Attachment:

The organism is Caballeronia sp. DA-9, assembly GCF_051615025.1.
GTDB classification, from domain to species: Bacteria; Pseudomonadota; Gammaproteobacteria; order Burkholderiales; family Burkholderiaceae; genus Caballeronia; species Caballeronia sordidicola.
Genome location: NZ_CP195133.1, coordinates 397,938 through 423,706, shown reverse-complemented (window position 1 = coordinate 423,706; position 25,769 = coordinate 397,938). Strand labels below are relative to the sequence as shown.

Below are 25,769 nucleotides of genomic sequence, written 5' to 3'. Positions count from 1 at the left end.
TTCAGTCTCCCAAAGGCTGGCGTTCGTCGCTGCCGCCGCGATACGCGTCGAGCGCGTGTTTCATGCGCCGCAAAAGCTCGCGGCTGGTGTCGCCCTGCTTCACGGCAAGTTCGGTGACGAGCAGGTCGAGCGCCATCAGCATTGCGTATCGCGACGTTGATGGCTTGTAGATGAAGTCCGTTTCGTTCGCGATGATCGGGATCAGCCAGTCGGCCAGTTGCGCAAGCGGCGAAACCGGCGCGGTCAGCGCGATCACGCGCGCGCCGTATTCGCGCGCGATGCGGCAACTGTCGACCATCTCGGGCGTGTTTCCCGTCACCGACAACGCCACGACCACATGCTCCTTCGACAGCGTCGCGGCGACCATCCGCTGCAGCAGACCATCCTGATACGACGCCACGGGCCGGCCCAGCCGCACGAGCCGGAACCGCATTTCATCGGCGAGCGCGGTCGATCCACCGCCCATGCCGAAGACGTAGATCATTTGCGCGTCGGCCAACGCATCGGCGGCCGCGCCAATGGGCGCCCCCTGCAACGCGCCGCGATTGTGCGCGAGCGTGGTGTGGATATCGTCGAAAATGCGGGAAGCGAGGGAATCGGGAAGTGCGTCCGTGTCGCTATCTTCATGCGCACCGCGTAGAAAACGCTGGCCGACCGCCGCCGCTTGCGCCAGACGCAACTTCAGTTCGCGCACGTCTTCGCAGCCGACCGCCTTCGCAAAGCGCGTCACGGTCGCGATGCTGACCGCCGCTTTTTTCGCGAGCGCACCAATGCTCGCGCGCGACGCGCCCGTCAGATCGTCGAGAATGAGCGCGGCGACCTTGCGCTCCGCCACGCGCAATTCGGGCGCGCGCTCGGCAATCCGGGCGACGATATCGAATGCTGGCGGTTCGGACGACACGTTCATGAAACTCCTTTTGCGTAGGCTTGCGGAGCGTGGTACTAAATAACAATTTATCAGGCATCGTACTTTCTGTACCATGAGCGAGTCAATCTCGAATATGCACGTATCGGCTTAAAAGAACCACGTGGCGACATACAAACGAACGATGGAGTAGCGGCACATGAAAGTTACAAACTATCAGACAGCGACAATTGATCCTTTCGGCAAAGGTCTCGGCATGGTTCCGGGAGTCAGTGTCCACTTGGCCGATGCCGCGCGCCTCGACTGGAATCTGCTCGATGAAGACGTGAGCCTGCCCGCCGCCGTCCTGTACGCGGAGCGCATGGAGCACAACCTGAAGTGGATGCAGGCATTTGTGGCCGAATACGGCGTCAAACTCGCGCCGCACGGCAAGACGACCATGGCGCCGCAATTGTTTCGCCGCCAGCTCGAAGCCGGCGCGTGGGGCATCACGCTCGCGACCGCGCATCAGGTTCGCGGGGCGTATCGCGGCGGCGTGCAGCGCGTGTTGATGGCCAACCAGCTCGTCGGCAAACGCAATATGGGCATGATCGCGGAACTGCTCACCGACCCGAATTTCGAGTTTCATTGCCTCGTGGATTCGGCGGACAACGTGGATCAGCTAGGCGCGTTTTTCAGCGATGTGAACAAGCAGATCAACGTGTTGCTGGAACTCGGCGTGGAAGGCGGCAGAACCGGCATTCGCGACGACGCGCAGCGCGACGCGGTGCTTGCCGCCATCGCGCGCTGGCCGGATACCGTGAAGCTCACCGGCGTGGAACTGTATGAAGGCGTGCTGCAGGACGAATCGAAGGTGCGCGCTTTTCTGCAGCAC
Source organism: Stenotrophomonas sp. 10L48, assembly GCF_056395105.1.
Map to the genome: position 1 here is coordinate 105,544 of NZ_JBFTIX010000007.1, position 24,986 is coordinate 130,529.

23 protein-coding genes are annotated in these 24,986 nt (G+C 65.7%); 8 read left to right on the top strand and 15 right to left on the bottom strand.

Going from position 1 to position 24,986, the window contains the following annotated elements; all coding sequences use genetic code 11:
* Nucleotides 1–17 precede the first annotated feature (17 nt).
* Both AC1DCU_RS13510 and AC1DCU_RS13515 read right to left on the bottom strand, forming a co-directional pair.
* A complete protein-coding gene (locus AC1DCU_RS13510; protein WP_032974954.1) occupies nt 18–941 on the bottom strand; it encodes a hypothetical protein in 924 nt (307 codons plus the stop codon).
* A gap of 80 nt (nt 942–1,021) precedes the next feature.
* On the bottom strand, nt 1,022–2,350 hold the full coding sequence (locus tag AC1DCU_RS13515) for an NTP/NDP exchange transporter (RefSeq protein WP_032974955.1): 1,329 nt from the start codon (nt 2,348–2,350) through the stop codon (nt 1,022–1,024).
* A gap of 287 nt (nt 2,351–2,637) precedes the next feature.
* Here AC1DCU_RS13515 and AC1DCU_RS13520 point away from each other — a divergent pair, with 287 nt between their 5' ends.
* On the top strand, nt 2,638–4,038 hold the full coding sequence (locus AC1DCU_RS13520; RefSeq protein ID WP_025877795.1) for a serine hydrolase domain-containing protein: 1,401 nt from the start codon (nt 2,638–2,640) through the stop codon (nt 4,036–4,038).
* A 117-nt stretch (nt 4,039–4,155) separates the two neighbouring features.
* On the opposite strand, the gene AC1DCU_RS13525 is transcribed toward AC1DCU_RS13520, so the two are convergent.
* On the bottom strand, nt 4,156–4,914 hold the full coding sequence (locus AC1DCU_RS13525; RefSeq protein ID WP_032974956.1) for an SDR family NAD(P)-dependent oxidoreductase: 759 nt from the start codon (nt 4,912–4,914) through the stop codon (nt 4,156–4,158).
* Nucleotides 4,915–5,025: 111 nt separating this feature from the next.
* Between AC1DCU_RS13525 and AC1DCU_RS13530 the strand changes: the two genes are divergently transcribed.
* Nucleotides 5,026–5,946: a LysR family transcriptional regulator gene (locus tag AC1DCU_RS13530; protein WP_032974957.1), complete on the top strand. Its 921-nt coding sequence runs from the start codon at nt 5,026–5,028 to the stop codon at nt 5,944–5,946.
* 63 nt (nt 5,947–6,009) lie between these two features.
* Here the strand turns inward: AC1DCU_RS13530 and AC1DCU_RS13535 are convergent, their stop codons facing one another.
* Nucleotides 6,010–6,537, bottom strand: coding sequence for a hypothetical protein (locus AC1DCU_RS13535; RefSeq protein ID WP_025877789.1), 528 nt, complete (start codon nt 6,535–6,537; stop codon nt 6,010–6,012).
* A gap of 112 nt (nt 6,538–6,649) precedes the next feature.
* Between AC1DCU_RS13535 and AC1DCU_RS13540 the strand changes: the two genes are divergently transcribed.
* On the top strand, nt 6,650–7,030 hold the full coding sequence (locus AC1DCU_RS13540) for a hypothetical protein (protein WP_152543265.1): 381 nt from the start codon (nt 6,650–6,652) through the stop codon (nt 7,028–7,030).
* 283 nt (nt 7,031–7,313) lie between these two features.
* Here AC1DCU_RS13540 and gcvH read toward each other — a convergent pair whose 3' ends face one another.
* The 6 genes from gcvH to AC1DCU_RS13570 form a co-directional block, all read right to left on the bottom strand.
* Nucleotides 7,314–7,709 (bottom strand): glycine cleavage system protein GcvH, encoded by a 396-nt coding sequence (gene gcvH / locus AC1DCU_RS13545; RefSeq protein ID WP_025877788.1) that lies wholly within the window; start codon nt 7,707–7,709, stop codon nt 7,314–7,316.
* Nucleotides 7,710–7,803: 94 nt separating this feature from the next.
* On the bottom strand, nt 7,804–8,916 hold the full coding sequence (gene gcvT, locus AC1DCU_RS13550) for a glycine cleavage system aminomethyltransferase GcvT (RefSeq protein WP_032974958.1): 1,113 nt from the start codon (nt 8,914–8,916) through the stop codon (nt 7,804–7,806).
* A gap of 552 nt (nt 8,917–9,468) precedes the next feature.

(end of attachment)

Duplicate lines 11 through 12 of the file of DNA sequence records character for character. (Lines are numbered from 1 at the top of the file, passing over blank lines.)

* Both AC1DCU_RS13510 and AC1DCU_RS13515 read right to left on the bottom strand, forming a co-directional pair.
* A complete protein-coding gene (locus AC1DCU_RS13510; protein WP_032974954.1) occupies nt 18–941 on the bottom strand; it encodes a hypothetical protein in 924 nt (307 codons plus the stop codon).